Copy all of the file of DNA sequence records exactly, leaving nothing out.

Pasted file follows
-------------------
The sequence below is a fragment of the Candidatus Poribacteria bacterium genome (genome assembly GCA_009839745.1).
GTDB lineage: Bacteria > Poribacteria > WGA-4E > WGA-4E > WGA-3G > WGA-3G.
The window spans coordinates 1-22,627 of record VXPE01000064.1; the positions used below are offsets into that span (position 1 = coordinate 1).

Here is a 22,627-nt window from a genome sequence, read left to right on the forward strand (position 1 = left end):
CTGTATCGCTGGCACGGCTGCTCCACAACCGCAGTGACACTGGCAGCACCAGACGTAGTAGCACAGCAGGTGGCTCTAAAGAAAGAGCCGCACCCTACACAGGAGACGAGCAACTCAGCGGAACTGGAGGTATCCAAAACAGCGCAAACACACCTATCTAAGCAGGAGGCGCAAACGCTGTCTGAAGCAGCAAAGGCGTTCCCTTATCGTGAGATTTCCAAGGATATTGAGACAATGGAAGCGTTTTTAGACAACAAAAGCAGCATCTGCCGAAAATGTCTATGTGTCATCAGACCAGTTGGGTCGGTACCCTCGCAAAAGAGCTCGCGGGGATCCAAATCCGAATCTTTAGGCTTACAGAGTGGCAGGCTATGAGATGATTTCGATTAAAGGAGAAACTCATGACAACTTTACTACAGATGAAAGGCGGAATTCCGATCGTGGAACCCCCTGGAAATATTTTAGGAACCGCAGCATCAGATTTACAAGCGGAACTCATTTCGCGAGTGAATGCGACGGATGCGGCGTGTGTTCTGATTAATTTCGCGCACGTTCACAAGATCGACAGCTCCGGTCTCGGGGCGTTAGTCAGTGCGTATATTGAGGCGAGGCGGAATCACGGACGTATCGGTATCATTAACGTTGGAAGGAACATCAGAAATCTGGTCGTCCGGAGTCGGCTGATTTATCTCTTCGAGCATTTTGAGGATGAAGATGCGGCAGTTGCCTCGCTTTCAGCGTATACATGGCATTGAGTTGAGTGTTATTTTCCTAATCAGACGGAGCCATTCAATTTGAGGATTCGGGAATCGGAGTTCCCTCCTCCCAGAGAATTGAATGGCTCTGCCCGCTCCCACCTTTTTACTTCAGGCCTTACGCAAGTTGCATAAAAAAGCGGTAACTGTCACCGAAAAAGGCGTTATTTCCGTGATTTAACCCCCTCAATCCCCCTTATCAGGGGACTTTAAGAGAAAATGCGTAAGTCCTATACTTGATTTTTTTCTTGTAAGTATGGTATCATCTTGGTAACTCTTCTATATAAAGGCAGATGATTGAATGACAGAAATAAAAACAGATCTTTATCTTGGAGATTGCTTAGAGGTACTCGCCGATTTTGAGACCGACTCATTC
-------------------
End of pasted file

The sequence below is a fragment of the Candidatus Poribacteria bacterium genome (genome assembly GCA_009839745.1).
GTDB lineage: Bacteria > Poribacteria > WGA-4E > WGA-4E > WGA-3G > WGA-3G.
The window spans coordinates 1-22,627 of record VXPE01000064.1; the positions used below are offsets into that span (position 1 = coordinate 1).

Here is a 22,627-nt window from a genome sequence, read left to right on the forward strand (position 1 = left end):
CTGTATCGCTGGCACGGCTGCTCCACAACCGCAGTGACACTGGCAGCACCAGACGTAGTAGCACAGCAGGTGGCTCTAAAGAAAGAGCCGCACCCTACACAGGAGACGAGCAACTCAGCGGAACTGGAGGTATCCAAAACAGCGCAAACACACCTATCTAAGCAGGAGGCGCAAACGCTGTCTGAAGCAGCAAAGGCGTTCCCTTATCGTGAGATTTCCAAGGATATTGAGACAATGGAAGCGTTTTTAGACAACAAAAGCAGCATCTGCCGAAAATGTCTATGTGTCATCAGACCAGTTGGGTCGGTACCCTCGCAAAAGAGCTCGCGGGGATCCAAATCCGAATCTTTAGGCTTACAGAGTGGCAGGCTATGAGATGATTTCGATTAAAGGAGAAACTCATGACAACTTTACTACAGATGAAAGGCGGAATTCCGATCGTGGAACCCCCTGGAAATATTTTAGGAACCGCAGCATCAGATTTACAAGCGGAACTCATTTCGCGAGTGAATGCGACGGATGCGGCGTGTGTTCTGATTAATTTCGCGCACGTTCACAAGATCGACAGCTCCGGTCTCGGGGCGTTAGTCAGTGCGTATATTGAGGCGAGGCGGAATCACGGACGTATCGGTATCATTAACGTTGGAAGGAACATCAGAAATCTGGTCGTCCGGAGTCGGCTGATTTATCTCTTCGAGCATTTTGAGGATGAAGATGCGGCAGTTGCCTCGCTTTCAGCGTATACATGGCATTGAGTTGAGTGTTATTTTCCTAATCAGACGGAGCCATTCAATTTGAGGATTCGGGAATCGGAGTTCCCTCCTCCCAGAGAATTGAATGGCTCTGCCCGCTCCCACCTTTTTACTTCAGGCCTTACGCAAGTTGCATAAAAAAGCGGTAACTGTCACCGAAAAAGGCGTTATTTCCGTGATTTAACCCCCTCAATCCCCCTTATCAGGGGACTTTAAGAGAAAATGCGTAAGTCCTATACTTGATTTTTTTCTTGTAAGTATGGTATCATCTTGGTAACTCTTCTATATAAAGGCAGATGATTGAATGACAGAAATAAAAACAGATCTTTATCTTGGAGATTGCTTAGAGGTACTCGCCGATTTTGAGACCGACTCATTC